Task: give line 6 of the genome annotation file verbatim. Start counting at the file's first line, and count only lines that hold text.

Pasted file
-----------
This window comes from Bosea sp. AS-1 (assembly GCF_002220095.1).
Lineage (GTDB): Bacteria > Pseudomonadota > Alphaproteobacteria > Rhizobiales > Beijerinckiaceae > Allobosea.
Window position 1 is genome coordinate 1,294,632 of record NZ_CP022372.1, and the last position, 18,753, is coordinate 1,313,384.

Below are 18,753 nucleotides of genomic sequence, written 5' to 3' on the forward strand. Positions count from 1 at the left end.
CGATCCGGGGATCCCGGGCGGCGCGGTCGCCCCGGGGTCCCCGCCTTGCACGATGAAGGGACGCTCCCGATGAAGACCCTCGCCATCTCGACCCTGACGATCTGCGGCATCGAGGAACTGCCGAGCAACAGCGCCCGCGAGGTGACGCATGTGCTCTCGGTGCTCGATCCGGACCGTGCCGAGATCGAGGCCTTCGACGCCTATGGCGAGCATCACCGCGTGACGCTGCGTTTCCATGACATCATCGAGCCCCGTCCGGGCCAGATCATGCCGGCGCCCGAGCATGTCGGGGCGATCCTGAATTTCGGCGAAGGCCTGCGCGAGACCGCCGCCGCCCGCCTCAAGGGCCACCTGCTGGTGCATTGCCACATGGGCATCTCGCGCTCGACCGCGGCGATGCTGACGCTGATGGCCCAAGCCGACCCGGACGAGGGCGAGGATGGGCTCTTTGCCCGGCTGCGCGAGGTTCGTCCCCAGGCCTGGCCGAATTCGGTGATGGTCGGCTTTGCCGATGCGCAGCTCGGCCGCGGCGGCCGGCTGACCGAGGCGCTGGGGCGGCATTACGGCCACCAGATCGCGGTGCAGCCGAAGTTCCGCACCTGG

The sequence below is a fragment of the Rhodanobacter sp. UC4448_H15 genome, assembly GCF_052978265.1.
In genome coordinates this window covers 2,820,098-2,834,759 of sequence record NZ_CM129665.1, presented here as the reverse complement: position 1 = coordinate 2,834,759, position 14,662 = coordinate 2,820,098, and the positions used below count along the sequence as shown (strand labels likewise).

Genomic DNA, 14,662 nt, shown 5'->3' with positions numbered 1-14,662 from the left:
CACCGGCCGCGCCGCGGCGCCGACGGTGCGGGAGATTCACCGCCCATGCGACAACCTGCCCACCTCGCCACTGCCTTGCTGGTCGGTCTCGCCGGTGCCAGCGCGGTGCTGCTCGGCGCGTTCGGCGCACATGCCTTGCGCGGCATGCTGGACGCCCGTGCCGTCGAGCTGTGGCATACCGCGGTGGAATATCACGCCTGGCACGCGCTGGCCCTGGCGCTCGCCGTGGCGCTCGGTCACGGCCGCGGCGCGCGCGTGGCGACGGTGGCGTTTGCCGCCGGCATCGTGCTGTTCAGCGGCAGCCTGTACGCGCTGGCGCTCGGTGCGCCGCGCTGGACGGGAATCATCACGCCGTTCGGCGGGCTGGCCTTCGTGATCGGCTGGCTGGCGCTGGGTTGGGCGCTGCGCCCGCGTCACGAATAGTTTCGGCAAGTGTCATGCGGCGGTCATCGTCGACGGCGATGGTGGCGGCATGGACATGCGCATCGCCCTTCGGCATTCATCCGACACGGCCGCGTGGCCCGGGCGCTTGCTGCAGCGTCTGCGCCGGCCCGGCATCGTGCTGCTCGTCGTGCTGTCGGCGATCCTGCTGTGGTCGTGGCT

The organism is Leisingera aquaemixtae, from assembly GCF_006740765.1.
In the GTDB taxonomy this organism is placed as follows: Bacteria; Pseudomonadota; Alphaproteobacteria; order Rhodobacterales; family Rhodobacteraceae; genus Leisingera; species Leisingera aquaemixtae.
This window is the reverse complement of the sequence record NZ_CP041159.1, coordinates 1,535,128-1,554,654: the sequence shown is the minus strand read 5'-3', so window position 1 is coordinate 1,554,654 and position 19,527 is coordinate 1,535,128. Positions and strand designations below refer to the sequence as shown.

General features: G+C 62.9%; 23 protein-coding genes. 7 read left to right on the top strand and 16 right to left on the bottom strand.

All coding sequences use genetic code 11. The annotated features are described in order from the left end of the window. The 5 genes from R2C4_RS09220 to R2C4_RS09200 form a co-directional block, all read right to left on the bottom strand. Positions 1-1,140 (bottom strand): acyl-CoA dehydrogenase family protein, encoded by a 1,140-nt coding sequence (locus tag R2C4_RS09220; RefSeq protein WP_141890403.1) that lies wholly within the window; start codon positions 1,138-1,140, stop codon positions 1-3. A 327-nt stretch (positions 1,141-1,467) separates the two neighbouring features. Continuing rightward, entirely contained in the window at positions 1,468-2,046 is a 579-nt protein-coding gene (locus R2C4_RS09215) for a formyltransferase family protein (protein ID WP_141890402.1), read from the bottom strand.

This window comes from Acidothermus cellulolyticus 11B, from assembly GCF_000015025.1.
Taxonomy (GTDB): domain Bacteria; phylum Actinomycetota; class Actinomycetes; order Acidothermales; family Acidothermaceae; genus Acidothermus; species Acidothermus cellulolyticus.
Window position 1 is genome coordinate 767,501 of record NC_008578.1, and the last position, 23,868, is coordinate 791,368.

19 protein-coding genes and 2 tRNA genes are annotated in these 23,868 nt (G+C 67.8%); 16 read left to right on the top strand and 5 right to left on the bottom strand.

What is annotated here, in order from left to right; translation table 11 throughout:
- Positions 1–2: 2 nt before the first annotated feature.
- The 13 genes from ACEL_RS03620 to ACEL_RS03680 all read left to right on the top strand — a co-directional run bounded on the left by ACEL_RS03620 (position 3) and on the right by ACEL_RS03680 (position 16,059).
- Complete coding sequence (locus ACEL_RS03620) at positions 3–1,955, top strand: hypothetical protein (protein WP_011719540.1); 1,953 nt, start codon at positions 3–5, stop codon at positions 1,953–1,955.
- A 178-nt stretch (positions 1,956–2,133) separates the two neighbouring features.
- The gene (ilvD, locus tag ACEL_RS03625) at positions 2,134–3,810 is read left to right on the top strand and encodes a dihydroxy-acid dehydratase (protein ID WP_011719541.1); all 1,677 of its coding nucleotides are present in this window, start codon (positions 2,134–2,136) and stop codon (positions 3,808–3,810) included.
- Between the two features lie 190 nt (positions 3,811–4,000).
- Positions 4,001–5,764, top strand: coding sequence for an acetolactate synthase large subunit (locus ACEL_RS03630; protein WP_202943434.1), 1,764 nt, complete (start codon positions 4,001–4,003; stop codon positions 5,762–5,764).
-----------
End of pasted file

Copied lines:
The sequence below is a fragment of the Rhodanobacter sp. UC4448_H15 genome, assembly GCF_052978265.1.